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“For Colored Girls …” Is an Expressive and Eloquent Pastiche of 20 Life-Poems, Dance, and Music

The cast includes (clockwise, from lower left) Carly P. Jones, Tara Whitney Rison, Emelia "Me-Me" Cowans, Sherida McMullan, Aurelia Belfield, Kyma Lassiter, and LaKeisha Coffey (photo by the Right Image Photography, Inc.)

The cast includes (clockwise, from lower left) Carly P. Jones, Tara Whitney Rison, Emelia "Me-Me" Cowans, Sherida McMullan, Aurelia Belfield, Kyma Lassiter, and LaKeisha Coffey (photo by the Right Image Photography, Inc.)

Sister-hood is powerful. African-American playwright and poet Ntozake Shange’s celebrated choreopoem, For Colored Girls Who Have Considered Suicide When the Rainbow Is Enuf, fuses poetry and dance. It is an expressive and eloquent pastiche of 20 poems, dance, and music that dramatizes the giddy highs and gut-wrenching lows of seven typical urban black women embarked on frequently painful but ultimately empowering journeys of self-discovery. To borrow a phrase from Canadian folksinger Leonard Cohen: They dance to the end of love. And then they dance back, because expressing their innermost feelings out loud — in words, steps, and song — makes them stronger.

The current Burning Coal Theatre Company and She-Cow Productions presentation of For Colored Girls …, performed in Murphey School Auditorium as part of Burning Coal’s “Wait Til You See This!” second-stage series, certainly struck some emotional chords with its audience last Sunday afternoon. For Colored Girls …, which debuted in the mid-1970s, is as relevant today as it was then.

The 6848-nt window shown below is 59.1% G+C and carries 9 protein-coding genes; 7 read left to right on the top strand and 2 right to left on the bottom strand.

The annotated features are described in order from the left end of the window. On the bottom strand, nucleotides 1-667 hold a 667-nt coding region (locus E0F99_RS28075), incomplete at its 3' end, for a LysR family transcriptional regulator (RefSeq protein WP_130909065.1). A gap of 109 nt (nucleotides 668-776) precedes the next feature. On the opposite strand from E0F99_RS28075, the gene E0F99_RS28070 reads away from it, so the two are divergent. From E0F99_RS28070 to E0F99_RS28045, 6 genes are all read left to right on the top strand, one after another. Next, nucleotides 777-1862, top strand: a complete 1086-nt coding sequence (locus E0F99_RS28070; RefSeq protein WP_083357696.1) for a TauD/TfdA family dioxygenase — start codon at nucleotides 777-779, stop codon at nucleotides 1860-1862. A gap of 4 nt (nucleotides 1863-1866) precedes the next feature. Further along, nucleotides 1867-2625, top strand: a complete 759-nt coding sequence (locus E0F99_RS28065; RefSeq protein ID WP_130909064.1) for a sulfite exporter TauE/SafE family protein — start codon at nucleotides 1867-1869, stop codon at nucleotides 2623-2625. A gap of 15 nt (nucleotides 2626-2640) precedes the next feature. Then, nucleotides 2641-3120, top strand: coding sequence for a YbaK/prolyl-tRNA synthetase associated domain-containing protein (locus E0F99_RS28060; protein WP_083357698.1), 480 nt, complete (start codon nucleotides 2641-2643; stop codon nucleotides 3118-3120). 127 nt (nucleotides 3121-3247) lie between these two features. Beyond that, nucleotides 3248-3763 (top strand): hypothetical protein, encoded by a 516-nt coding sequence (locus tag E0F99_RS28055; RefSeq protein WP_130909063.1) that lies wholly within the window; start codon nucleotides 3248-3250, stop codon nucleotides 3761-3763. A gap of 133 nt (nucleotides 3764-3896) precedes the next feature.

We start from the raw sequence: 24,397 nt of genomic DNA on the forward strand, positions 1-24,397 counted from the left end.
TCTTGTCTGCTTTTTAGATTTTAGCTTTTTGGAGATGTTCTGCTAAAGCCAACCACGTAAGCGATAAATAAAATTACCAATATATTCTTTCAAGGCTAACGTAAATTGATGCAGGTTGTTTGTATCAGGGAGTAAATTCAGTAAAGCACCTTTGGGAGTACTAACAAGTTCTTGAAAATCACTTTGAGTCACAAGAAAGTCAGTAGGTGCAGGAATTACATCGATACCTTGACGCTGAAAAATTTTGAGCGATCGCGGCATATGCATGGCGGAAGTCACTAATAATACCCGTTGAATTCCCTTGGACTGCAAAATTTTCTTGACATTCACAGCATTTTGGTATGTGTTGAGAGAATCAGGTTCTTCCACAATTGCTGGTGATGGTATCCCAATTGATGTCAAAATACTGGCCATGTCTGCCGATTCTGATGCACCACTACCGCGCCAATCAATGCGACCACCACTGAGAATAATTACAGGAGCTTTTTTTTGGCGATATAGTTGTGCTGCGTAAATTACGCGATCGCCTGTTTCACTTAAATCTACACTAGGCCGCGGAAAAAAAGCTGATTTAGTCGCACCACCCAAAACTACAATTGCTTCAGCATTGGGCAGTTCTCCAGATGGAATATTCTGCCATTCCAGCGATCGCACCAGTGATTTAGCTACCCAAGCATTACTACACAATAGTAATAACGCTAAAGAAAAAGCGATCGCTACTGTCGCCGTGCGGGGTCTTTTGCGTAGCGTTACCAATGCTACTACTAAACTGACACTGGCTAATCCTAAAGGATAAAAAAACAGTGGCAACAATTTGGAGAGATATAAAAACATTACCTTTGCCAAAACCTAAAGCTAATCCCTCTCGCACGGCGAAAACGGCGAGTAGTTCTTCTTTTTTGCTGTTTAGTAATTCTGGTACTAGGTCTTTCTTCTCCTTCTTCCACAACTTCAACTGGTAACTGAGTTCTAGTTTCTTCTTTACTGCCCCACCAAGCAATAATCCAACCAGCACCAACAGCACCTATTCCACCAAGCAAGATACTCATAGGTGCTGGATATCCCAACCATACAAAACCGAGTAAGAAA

Under the sure-handed guidance of N.C. Central University Department of Theatre faculty member Karen D. Dacons-Brock, a splendid seven-woman ensemble really sunk their teeth into their juicy roles and their characters’ life-poems and — aided and abetted by the kinetic choreography of Cynthia Penn and the invigorating original music and piano accompaniment of Charles “Chuckey” Robinson — She-Cow producers Emelia “Me-Me” Cowans as Lady in Red and Sherida McMullan as Lady in Blue make indelible impressions. So do LaKeisha Coffey as Lady in Orange, Carly P. Jones as Lady in Green, Kyma Lassiter as Lady in Brown, Aurelia Belfield as Lady in Yellow, and Tara Whitney Rison as Lady in Purple. These very fine young actresses fearlessly plunge into the ocean of heartache that comprises Ntozake Shange’s script and emerge sadder but a great deal wiser. They may start out as victims, but they end up as survivors — of poverty, drugs, alcohol, faithless and abusive men, unwanted pregnancies, abortion, and even — in one chilling episode — infanticide as a baby daddy’s ultimate act of revenge on his rebellious baby mama.

To describe the characters in more detail would rob potential audiences of certain surprises and shocks that give For Colored Girls … its kick. Producers Me-Me Cowans and Sherida McMullan, director Karen Dacons-Brock, choreographer Cynthia Penn, composer and accompanist of Chuckey Robinson, and the cast deserve highest kudos for reviving and reinvigorating For Colored Girls ….

SECOND OPINION: May 14th Raleigh, NC CVNC review by Scott Ross:; and May 4th WRAL-TV interview with Karen D. Dacons-Brock, conducted by Renee Chou: (Note: To read Triangle Arts & Entertainment’s online version of the May 10th Triangle Theater Review preview by Robert W. McDowell, click

Burning Coal Theatre Company and She-Cow Productions present FOR COLORED GIRLS WHO HAVE CONSIDERED SUICIDE WHEN THE RAINBOW IS ENUF at 7:30 p.m. May 19 and 2 p.m. May 20 in the Murphey School Auditorium, 224 Polk St., Raleigh, North Carolina 27604. TICKETS: $20 ($15 students with ID, seniors, and active-duty military personnel).

BOX OFFICE: 919-714-9712 or





Burning Coal Theatre Company:

She-Cow Productions: N/A.



The Play: (Simon & Schuster) and (Wikipedia).

The Script: (Google Books).

The Playwright: (Simon & Schuster) and (Wikipedia).

The Director: (N.C. Central University Department of Theatre).


Robert W. McDowell is editor and publisher of Triangle Theater Review, a FREE weekly e-mail theatrical newsletter that provides more comprehensive, in-depth coverage of Raleigh, Durham, and Chapel Hill theater than all of the other news media combined. This review is reprinted with permission from Triangle Theater Review.

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